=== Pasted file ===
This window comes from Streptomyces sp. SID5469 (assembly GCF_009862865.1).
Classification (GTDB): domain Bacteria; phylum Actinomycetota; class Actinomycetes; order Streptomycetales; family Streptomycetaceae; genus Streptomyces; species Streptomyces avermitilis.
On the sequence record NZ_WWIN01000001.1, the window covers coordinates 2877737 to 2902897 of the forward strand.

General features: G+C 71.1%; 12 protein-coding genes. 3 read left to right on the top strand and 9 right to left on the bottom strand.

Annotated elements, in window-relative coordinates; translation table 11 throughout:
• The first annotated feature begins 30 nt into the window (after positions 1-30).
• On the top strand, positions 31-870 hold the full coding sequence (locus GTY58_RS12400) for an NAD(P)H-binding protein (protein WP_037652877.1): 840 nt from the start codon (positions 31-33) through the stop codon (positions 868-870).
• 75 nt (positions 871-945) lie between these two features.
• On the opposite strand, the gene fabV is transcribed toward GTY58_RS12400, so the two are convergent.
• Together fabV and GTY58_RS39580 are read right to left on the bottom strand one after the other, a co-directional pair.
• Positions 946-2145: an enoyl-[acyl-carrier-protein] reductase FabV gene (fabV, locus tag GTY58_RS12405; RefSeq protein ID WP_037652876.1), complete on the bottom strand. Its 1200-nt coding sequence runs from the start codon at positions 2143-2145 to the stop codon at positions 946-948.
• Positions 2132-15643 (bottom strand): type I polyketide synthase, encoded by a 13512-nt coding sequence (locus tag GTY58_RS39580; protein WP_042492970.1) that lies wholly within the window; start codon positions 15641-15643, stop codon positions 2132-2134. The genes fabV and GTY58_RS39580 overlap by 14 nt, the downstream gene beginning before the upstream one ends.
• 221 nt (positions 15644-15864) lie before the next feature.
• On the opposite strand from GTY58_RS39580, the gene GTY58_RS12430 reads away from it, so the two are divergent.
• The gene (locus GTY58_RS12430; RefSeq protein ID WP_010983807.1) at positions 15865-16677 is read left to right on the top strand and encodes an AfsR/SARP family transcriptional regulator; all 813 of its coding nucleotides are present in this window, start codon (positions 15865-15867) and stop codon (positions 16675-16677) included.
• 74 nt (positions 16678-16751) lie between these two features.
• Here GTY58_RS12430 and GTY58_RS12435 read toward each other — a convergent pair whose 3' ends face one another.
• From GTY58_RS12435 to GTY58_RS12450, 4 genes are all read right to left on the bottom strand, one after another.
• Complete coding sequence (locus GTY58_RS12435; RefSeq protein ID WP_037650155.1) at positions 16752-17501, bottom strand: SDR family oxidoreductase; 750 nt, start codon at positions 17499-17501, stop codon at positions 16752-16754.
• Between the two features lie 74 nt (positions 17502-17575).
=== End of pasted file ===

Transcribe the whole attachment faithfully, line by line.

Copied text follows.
This window comes from Streptomyces sp. SID5469 (assembly GCF_009862865.1).
Classification (GTDB): domain Bacteria; phylum Actinomycetota; class Actinomycetes; order Streptomycetales; family Streptomycetaceae; genus Streptomyces; species Streptomyces avermitilis.
On the sequence record NZ_WWIN01000001.1, the window covers coordinates 2877737 to 2902897 of the forward strand.

General features: G+C 71.1%; 12 protein-coding genes. 3 read left to right on the top strand and 9 right to left on the bottom strand.

Annotated elements, in window-relative coordinates; translation table 11 throughout:
• The first annotated feature begins 30 nt into the window (after positions 1-30).
• On the top strand, positions 31-870 hold the full coding sequence (locus GTY58_RS12400) for an NAD(P)H-binding protein (protein WP_037652877.1): 840 nt from the start codon (positions 31-33) through the stop codon (positions 868-870).
• 75 nt (positions 871-945) lie between these two features.
• On the opposite strand, the gene fabV is transcribed toward GTY58_RS12400, so the two are convergent.
• Together fabV and GTY58_RS39580 are read right to left on the bottom strand one after the other, a co-directional pair.
• Positions 946-2145: an enoyl-[acyl-carrier-protein] reductase FabV gene (fabV, locus tag GTY58_RS12405; RefSeq protein ID WP_037652876.1), complete on the bottom strand. Its 1200-nt coding sequence runs from the start codon at positions 2143-2145 to the stop codon at positions 946-948.
• Positions 2132-15643 (bottom strand): type I polyketide synthase, encoded by a 13512-nt coding sequence (locus tag GTY58_RS39580; protein WP_042492970.1) that lies wholly within the window; start codon positions 15641-15643, stop codon positions 2132-2134. The genes fabV and GTY58_RS39580 overlap by 14 nt, the downstream gene beginning before the upstream one ends.
• 221 nt (positions 15644-15864) lie before the next feature.
• On the opposite strand from GTY58_RS39580, the gene GTY58_RS12430 reads away from it, so the two are divergent.
• The gene (locus GTY58_RS12430; RefSeq protein ID WP_010983807.1) at positions 15865-16677 is read left to right on the top strand and encodes an AfsR/SARP family transcriptional regulator; all 813 of its coding nucleotides are present in this window, start codon (positions 15865-15867) and stop codon (positions 16675-16677) included.
• 74 nt (positions 16678-16751) lie between these two features.
• Here GTY58_RS12430 and GTY58_RS12435 read toward each other — a convergent pair whose 3' ends face one another.
• From GTY58_RS12435 to GTY58_RS12450, 4 genes are all read right to left on the bottom strand, one after another.
• Complete coding sequence (locus GTY58_RS12435; RefSeq protein ID WP_037650155.1) at positions 16752-17501, bottom strand: SDR family oxidoreductase; 750 nt, start codon at positions 17499-17501, stop codon at positions 16752-16754.
• Between the two features lie 74 nt (positions 17502-17575).